Life behind bars : challenges of zoo photograhy

AtillyMai13-01As parents of a 4 yr old, we’re devoted zoo goers. And as an enthusiast photographer, at least a camera usually comes along (if not two…). Now as we’ll all experienced, the pictures we bring back from the zoo can be… disappointing. Bars, fences, unnatural habitat, none of the classic zoo environment is geared toward clean backgrounds and flattering images.

AtillyMai13-14However, with a little help from above, successful shots may be achieved

I had to smile at the zoo yesterday, watching the general picture taking population fall into two great categories, none of which, I’m afraid, brought too many good shots home.

AtillyMai13-34The first group is made of life optimists who embrace the task of photographing far away animals with… their cell phone (or compact camera, the end result being more or less the same). Good luck ya folks. The second group, equally optimistic (albeit slightly better prepared), is lugging DSLRs equipped (for the vast majority) with either a typical “kit” zoom lens, or even a farther reaching cheapo all purpose slow AF zoom. While the intention of bringing the right tool is golden, in this specific case, it falls short. Slow apertures (typically 5.5, or worse yet 6.3 at the long end) are not suited to freeze animal motion without sending your ISOs skyhigh, and autofocus will miserably struggle with those bars and grilles and fences. Arghh…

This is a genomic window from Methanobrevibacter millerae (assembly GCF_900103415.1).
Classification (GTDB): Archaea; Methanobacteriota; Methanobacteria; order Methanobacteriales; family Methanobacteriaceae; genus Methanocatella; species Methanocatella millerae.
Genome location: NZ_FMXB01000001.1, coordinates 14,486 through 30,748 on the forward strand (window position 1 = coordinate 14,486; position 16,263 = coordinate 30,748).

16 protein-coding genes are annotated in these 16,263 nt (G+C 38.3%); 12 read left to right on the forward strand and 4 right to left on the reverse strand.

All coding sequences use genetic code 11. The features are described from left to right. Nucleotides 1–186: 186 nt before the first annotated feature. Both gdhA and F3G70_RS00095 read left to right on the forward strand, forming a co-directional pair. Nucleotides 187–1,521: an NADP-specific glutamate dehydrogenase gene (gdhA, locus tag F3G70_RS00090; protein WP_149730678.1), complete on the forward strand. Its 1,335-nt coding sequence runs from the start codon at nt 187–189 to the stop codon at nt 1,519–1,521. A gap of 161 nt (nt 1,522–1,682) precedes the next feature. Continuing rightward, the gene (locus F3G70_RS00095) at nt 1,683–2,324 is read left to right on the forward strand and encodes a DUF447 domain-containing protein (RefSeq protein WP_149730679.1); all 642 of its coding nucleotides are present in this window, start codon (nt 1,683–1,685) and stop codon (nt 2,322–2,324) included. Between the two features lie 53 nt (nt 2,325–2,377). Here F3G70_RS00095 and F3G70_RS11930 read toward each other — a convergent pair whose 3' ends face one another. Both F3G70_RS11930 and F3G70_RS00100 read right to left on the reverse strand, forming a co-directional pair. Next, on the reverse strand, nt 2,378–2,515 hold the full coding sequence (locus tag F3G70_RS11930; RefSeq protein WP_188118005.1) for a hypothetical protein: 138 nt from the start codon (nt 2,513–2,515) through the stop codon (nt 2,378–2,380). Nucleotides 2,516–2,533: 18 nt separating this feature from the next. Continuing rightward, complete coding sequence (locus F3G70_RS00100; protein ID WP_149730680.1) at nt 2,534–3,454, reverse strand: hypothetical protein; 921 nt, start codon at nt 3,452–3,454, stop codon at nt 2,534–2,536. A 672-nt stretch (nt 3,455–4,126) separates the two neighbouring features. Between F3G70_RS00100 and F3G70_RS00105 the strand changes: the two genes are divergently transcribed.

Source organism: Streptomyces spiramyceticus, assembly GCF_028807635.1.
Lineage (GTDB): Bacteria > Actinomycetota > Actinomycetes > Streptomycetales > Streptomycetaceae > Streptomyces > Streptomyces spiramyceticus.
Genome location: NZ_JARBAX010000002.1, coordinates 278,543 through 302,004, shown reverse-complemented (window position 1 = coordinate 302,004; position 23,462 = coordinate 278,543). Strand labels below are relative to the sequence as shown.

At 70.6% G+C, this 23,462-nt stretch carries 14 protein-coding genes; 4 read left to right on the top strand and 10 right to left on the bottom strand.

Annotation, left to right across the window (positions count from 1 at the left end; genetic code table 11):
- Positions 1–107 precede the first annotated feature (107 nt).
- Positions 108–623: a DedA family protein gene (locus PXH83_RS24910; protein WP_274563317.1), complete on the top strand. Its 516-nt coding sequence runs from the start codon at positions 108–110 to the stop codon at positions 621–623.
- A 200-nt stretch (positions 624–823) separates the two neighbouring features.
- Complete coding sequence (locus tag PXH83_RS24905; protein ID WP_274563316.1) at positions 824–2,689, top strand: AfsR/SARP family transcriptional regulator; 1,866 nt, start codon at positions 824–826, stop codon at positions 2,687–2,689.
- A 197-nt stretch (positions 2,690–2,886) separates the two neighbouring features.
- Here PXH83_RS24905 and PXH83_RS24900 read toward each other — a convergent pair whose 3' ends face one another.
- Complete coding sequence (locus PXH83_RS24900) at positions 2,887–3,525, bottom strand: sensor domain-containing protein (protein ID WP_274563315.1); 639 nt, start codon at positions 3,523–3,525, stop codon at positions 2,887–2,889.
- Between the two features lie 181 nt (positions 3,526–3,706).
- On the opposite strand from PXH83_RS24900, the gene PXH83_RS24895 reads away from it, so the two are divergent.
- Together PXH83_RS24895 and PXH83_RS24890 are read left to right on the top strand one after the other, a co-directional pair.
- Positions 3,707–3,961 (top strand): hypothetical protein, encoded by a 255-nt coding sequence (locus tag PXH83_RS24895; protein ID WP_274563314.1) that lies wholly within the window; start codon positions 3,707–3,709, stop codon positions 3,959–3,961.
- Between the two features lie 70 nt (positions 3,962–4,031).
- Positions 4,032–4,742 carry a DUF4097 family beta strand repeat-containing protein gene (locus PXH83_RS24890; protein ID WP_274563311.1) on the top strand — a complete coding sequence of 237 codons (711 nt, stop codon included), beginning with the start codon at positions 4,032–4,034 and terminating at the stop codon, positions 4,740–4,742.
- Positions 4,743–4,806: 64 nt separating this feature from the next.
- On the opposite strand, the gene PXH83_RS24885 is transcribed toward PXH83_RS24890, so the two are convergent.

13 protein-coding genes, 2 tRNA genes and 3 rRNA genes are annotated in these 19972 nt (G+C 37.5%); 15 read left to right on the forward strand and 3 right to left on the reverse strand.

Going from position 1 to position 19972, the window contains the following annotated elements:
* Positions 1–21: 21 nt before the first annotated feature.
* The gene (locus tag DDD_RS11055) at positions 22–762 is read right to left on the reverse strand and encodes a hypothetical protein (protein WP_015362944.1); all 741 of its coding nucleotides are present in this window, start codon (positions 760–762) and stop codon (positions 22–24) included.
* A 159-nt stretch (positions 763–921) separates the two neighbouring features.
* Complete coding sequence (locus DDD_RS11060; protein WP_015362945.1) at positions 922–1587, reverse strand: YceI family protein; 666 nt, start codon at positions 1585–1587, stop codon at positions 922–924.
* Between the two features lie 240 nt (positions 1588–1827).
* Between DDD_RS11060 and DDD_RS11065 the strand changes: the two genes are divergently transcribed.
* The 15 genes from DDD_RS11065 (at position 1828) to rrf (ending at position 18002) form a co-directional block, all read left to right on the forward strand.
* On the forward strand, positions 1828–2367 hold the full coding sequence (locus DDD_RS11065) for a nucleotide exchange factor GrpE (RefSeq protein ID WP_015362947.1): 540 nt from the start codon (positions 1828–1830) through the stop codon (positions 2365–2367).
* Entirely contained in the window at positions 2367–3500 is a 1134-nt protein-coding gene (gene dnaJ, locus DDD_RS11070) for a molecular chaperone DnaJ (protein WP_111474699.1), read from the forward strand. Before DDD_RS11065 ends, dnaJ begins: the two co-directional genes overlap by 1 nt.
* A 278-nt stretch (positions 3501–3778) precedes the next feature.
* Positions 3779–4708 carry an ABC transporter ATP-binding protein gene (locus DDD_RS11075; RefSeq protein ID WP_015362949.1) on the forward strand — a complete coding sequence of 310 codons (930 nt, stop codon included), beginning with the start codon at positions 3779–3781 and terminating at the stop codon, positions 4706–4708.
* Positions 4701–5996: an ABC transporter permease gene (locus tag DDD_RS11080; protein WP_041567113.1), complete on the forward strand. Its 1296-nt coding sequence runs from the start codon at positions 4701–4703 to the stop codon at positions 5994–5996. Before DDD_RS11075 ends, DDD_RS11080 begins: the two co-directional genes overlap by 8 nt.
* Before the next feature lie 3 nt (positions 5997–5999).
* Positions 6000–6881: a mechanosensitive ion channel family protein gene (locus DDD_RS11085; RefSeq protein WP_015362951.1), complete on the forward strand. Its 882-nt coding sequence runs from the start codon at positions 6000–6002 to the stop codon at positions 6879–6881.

So what you actually DO need, is a fast, high quality telelens (zoom or prime, doesn’t matter) that you’ll focus manually (here a NEX camera featuring Focus Peaking helps greatly, needless to say). Lower ISO, cleaner pictures, better subject isolation, and more importantly, critical focus where YOU want it. In certain cases, if distance from fence to animal is right, you might even be able to *erase* that fence completely (now, that’s one neat trick).

AtillyMai13-18NBAlso, don’t hesitate to shoot all the animals that tickle your fancy. Zoos don’t only offer exotic species, but a lot of more mundane and accessible ones as well. I, for instance, love deer, goat and, most of all, sheep. Rams mesmerize me and can make compelling subjects.

AtillyMai13-08Male peacocks are stunningly colorful, and a fast quality lens really makes this one stand out.

AtillyMai13-05Since you’re not in control of the environment in zoos, working on your composition is essential. Try to deal with what you have and get the most of it

AtillyMai13-20If something doesn’t look special or good enough out of camera, try cropping, various filters or turning into black and white.

AtillyMai13-22Colors and texture can hold some interest, even from the most ordinary species. Shoot ducks, lama and geese.

AtillyMai13-23Sometimes visitors are part of the picture. The behavior and attitudes of humans can be as worthy of documenting as the animals themselves.

AtillyMai13-24Go tight. Make portraits. With relatively static zoo guests, such as lamas, it’s reasonably easy to get very critical focus even in manual mode.

AtillyMai13-31Include your kids. The rapport they have with animal is often compelling.

AtillyMai13-38Go dramatic black and white. Can make interesting an otherwise boring picture.